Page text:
The next phase of bike lanes is the “segregated” bike lane or its aristocratic cousin the “cycletrack,” where some sort of barrier is either put to protect the cyclist from high density traffic, or a road system is built that completely is extracted from the regular roadway system that parallels the motorway so a cyclist can commute effectively without high density traffic and speeds. Both of these versions of bike lanes are very attractive to people that ride lightly, or want to ride but feel unsafe otherwise. The problem is creating this infrastructure is extremely expensive (many taxpayers become “sticker shocked” when they see the budgets needed to create such infrastructure), and they include issues related to crossing traffic patterns, or commuting where the end point is off the cycletrack’s route. This solution is of course part of an overall solution to biking infrastructure and development in Charlotte, but at such a large price tag, are there other options?
Currently the law in Charlotte advocates a cyclists right to “take the full lane.” Although the wording is somewhat hazy, “Full Lane” advocates employ the strategy to commute just like a driver of a vehicle, and thus riding away from the curb (edge riding) is a necessary condition for safe cycling. Many advocates argue that you are safer “taking the lane,” rather than edge riding or using a bike lane because the bike occupies legal, and material space in the vision of other traffic, where if it operates under the laws of NC vehicles, a rider will be able to navigate the traffic patterns and routes from start to destination, AND it appears that “vehicular cyclists” are more prone to stop along their way, increasing revenues at the businesses they visit.
One of the many problems associate with “vehicular driving” is that cyclists and auto drivers know very little about the laws and legal rights of cyclists on roads. Some solutions have been proposed including the “dropping” of the “Share the Road” campaign, for the R4-11 signage (“Bike May Use Full Lane”). Taking it one step further, the vague STR street signage (actually called “Sharrows”) might actually be replaced by decals in the middle of the right most lane with R4-11. Nevertheless, a marketing campaign would need to be advanced for the material signage and ridership to match knowledge in the minds of mainstream Charlotte society. Building this culture of “Vehicular Riding” seems more cost effective as a mainstream solution, because it advances itself mainly by infrastructure already in place and built, with only a couple additions including mostly education in various mediums (TV, schools, Radio, websites, social media, government marketing, buses, and brochures etc.).
Some estimate that bike lane infrastructure can cost anywhere from 200K to 1 million or more a mile depending on installation costs, land costs and acquisitions, design, development, consulting etc. Protected bike lanes, and cycletracks could and probably will cost even more. The utilization of the “full lane” agenda, take advantage of existing (and sometimes expensive) infrastructure already in place, and allows the cyclist to “drive” the bike to any location that this infrastructure will allow. The more important component which is relatively inexpensive compared to other options is for education and marketing, increasing the knowledge and awareness of cyclists and drivers resulting in potentially less accidents and poor driving/cycling along the way. The “Full Lane” agenda is not a catch all solution to the dynamic problems involving “utilitarian” cycling in Charlotte, but it a much more reasonable strategy for mass cycling as a major mode of transportations in this region.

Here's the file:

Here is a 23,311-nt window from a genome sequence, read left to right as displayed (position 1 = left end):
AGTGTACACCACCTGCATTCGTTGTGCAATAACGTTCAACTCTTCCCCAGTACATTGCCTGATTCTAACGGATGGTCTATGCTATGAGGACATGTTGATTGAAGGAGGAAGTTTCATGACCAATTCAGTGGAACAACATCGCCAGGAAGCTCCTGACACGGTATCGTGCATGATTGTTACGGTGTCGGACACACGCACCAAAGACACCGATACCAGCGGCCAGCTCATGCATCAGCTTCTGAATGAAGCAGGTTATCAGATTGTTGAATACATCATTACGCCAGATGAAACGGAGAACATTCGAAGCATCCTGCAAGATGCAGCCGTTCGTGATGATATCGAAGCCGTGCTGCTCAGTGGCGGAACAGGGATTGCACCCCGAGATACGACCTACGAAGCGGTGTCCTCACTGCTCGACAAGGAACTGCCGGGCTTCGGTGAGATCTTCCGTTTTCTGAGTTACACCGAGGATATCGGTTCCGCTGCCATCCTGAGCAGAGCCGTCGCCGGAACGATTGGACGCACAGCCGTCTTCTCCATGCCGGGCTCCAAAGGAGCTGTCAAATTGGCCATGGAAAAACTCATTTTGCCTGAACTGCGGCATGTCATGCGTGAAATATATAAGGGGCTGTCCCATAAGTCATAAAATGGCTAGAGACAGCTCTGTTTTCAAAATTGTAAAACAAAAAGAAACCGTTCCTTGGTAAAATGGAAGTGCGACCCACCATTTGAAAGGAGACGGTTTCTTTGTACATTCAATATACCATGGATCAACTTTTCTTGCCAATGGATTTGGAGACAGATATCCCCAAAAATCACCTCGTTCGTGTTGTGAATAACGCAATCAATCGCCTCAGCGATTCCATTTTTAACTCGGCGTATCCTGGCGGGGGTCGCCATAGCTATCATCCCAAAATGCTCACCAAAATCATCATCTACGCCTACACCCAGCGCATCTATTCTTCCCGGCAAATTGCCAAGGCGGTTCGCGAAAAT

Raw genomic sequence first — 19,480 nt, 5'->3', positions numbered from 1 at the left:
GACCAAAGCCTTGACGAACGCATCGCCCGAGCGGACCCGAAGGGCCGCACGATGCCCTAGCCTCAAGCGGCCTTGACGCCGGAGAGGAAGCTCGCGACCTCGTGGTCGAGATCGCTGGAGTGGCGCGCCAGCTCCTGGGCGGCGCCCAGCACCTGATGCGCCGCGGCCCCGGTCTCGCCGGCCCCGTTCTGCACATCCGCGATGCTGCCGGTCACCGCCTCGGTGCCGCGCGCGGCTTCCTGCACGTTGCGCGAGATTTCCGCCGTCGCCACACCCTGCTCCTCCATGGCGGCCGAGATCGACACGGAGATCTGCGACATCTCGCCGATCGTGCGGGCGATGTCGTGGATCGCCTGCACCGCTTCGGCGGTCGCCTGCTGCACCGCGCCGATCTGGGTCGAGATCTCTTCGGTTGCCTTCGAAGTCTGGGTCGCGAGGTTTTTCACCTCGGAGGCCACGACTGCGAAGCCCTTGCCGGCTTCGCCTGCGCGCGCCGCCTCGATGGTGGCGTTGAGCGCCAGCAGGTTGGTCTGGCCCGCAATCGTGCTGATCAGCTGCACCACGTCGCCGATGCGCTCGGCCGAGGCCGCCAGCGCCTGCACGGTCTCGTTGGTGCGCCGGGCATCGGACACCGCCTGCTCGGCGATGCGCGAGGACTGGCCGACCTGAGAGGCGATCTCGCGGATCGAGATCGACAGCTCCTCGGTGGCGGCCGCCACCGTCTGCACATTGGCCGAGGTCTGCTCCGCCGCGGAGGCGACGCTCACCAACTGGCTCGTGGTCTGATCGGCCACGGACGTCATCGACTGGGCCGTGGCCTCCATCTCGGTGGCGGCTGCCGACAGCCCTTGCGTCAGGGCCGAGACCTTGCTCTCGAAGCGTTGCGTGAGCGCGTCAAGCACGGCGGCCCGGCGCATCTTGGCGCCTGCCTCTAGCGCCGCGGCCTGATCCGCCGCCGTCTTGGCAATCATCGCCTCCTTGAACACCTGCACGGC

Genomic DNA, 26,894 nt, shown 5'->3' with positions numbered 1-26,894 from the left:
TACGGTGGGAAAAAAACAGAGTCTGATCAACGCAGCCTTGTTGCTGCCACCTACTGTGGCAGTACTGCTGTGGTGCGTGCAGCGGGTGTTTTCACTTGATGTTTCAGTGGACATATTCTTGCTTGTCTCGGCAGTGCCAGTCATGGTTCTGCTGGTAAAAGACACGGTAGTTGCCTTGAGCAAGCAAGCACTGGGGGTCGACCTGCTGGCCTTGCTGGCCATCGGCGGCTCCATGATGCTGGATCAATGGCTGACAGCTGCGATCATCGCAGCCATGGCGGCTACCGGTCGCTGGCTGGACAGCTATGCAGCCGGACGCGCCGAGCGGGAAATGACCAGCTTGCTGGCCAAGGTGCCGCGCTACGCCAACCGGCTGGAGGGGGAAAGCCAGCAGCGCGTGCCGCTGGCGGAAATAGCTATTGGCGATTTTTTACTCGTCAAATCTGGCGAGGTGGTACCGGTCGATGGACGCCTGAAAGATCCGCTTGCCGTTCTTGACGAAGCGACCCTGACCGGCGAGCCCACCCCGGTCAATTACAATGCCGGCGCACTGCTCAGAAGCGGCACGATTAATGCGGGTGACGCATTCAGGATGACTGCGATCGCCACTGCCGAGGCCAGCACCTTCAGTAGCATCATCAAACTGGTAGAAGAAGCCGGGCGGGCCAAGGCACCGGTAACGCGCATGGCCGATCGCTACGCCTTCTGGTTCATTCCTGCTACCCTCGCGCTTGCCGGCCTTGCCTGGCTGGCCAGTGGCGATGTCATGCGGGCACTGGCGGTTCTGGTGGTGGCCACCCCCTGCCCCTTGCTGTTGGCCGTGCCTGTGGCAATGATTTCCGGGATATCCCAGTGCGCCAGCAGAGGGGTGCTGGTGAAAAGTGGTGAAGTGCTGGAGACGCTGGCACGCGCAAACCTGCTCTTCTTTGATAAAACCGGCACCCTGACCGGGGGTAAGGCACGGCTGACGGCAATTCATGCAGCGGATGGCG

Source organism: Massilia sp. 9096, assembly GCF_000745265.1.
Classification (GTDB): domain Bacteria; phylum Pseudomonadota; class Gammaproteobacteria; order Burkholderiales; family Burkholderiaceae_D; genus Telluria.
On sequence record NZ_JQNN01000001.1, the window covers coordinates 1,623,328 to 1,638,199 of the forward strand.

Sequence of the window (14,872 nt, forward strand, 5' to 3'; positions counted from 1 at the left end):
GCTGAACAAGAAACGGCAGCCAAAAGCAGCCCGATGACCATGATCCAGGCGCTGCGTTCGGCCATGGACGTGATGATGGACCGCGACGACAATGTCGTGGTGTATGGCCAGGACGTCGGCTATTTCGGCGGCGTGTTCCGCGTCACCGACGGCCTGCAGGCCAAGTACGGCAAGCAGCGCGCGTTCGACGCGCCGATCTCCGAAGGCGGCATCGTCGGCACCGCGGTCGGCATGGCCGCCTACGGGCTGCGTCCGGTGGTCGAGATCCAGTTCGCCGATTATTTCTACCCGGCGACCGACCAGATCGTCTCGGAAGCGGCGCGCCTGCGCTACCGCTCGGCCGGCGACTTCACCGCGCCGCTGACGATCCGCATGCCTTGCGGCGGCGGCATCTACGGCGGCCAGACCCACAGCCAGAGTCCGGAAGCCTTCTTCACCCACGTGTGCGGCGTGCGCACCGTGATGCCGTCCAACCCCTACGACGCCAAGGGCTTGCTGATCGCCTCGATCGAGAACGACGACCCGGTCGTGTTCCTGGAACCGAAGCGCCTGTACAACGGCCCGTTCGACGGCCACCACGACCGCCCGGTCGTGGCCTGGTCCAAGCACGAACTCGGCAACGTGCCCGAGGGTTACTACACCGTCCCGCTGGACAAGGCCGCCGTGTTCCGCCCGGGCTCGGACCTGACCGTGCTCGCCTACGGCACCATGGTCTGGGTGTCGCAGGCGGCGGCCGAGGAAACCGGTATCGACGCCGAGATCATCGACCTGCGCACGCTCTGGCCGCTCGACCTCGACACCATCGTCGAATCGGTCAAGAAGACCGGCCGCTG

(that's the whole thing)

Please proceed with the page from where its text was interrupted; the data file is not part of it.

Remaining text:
Although Vehicular riding in Charlotte already take place, many consultants, developers, political and government officers, and city planners know very little about it. Sometimes, because they may not be cyclists themselves. Before the citizens of Charlotte commit to massive expenditures for bike lanes that will not be used by the majority of ridership that Charlotte currently enjoys, we have to be willing to talk about taboo subjects, that bike lanes and cycle tracks do not solve the problem because they have major flaws, but sound like an easy fix. Ultimately NC is one of the few states that enjoys the “Full Lane” legislation (the haziness of the law is a topic for another day and another blog); however, the building of bike lanes and cycletracks as a mainstream solution carries a parallel legislative change from full lane to mandatory riding in the bike lanes and/or “edge riding which will create more hazards and potentially more accidents, not too mention presenting the problem associated with “bike lanes etc. do not go everywhere one needs to go.”
This purpose of this blog is an attempt to make more citizens of Charlotte and NC aware of the problems and potential solutions to biking infrastructure and advancement, as well as the dynamic challenges we face as a community…as a culture.
We must replace the taboo of discussion and debate concerning the change in cycling infrastructure, and apply novel and creative solutions to the problems this society faces.